Now, despite being about fictitious subject matter, this song still has all of the check points of a folk song that we have discussed, such as being simple, memorable, lively to sing, meant for anyone and everyone, and acoustic.  It still mentions the names of places, as well as talks specifically about Puff the dragon. 

Puff The Magic Dragon by Peter, Paul, and Mary – Lyrics

Puff the magic dragon lived by the sea

And frolicked in the autumn mist in a land called Honali

Little Jackie Paper loved that rascal Puff

And brought him strings and sealing wax and other fancy stuff

Oh, Puff the magic dragon lived by the sea

And frolicked in the autumn mist in a land called Honali

Puff the magic dragon lived by the sea

And frolicked in the autumn mist in a land called Honali

Together they would travel on a boat with billowed sail

Jackie kept a lookout perched on Puff’s gigantic tail

Noble kings and princes would bow whene’er they came

Pirate ships would lower their flags when Puff roared out his name

Oh, Puff the magic dragon lived by the sea

And frolicked in the autumn mist in a land called Honali

Puff the magic dragon lived by the sea

And frolicked in the autumn mist in a land called Honali

A dragon lives forever, but not so little boys

Painted wings and giant’s rings make way for other toys

One gray night it happened, Jackie Paper came no more

And Puff, that mighty dragon, he ceased his fearless roar

His head was bent in sorrow, green scales fell like rain

Puff no longer went to play along the cherry lane

Without his lifelong friend, Puff could not be brave

So Puff, that mighty dragon, sadly slipped into his cave

Oh, Puff the magic dragon lived by the sea

And frolicked in the autumn mist in a land called Honali

Puff the magic dragon lived by the sea

And frolicked in the autumn mist in a land called Honali


#6 – Stanzaic Prose

A stanza, or the use of stanzaic prose, is a major feature of a folk song, not to mention all kinds of songs.  What is a stanza?  Basically, it is a group of four lines that make up a verse, also known as a “recurring metrical unit”. 

In folk songs, because they’re simple, we have verses and choruses, and a lack of bridges or middle eights.  The stanza is like a chapter of the story, referred to as exposition in film, and helps to develop the story that is frequently included with folk songs.  With a lot of folk songwriters, we see a proliferation of stanzas, because sometimes these stories reach epic preportions, kind of like the musical equivelant of Ben Hur.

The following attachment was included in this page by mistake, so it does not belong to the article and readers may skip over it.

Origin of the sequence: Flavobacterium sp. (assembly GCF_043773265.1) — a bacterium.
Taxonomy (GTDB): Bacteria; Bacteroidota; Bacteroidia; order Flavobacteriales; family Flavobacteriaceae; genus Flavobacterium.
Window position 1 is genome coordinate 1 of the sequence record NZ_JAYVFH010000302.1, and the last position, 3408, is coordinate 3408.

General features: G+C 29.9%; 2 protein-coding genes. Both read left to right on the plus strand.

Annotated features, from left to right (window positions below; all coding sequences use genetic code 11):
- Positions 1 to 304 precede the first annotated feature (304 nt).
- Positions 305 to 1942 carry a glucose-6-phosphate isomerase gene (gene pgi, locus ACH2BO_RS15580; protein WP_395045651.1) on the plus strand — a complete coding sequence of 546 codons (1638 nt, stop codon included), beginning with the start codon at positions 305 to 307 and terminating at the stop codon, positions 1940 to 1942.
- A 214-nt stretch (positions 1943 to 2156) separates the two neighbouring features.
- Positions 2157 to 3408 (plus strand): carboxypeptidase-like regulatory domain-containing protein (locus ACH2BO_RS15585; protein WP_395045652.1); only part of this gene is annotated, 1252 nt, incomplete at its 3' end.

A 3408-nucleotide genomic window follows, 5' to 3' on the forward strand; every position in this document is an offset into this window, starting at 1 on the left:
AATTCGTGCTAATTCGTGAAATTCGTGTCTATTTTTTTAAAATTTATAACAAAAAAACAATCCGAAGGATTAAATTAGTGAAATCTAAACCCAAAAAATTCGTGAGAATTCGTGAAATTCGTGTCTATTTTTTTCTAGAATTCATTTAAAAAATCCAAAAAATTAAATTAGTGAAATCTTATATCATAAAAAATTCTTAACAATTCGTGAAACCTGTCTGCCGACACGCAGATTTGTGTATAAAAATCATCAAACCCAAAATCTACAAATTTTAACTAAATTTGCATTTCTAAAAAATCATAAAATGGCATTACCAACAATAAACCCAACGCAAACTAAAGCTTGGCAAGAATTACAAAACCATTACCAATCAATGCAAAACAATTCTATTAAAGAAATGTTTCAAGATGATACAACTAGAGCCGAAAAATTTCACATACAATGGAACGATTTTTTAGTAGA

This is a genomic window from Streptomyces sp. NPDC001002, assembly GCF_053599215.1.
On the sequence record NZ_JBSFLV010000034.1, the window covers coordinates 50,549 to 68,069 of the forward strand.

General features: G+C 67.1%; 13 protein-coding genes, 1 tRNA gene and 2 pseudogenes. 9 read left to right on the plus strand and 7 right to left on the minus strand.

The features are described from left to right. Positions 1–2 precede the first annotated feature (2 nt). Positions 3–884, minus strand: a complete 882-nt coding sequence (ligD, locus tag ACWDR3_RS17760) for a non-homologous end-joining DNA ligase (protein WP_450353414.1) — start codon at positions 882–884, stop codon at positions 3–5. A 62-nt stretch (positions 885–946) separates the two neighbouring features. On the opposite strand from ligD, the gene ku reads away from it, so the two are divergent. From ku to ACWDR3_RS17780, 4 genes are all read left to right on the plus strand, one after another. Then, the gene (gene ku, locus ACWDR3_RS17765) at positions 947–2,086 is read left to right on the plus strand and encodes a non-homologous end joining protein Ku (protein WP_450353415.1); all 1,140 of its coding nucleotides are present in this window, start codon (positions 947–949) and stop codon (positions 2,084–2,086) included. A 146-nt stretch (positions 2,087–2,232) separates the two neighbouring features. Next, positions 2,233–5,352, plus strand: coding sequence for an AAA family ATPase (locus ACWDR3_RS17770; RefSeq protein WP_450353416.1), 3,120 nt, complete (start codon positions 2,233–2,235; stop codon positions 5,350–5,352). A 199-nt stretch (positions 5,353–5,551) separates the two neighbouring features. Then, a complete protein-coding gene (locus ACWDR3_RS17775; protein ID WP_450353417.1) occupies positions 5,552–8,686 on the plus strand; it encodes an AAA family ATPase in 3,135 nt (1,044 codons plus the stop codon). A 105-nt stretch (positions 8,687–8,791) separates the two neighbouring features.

Take, for example, Bob Dylan’s famous song, “Hurricane”.  It fits the bill in many ways as a folk song, especially in that it has plenty of recurring metrical units, AKA verses!

Hurricane by Bob Dylan – Lyrics

Pistols shots ring out in the barroom night

Enter Patty Valentine from the upper hall

She sees the bartender in a pool of blood

Cries out “My God they killed them all”

Here comes the story of the Hurricane

The man the authorities came to blame

For something that he never done

Put him in a prison cell but one time he could-a been

The champion of the world.

Three bodies lying there does Patty see

And another man named Bello moving around mysteriously

“I didn’t do it” he says and he throws up his hands

“I was only robbing the register I hope you understand

I saw them leaving” he says and he stops

“One of us had better call up the cops”

And so Patty calls the cops

And they arrive on the scene with their red lights flashing

In the hot New Jersey night.

Meanwhile far away in another part of town

Rubin Carter and a couple of friends are driving around

Number one contender for the middleweight crown

Had no idea what kinda shit was about to go down

When a cop pulled him over to the side of the road

Just like the time before and the time before that

In Patterson that’s just the way things go

If you’re black you might as well not shown up on the street

‘Less you wanna draw the heat.

Alfred Bello had a partner and he had a rap for the corps

Him and Arthur Dexter Bradley were just out prowling around

He said “I saw two men running out they looked like middleweights

They jumped into a white car with out-of-state plates”

And Miss Patty Valentine just nodded her head

Cop said “Wait a minute boys this one’s not dead”

So they took him to the infirmary

And though this man could hardly see

They told him that he could identify the guilty men.

Four in the morning and they haul Rubin in

Take him to the hospital and they bring him upstairs

The wounded man looks up through his one dying eye

Says “Wha’d you bring him in here for ? He ain’t the guy !”

Yes here comes the story of the Hurricane

The man the authorities came to blame

For something that he never done

Put in a prison cell but one time he could-a been

The champion of the world.

Four months later the ghettos are in flame

Rubin’s in South America fighting for his name

While Arthur Dexter Bradley’s still in the robbery game

And the cops are putting the screws to him looking for somebody to blame

“Remember that murder that happened in a bar ?”

“Remember you said you saw the getaway car?”

“You think you’d like to play ball with the law ?”

“Think it might-a been that fighter you saw running that night ?”

“Don’t forget that you are white”.

Arthur Dexter Bradley said “I’m really not sure”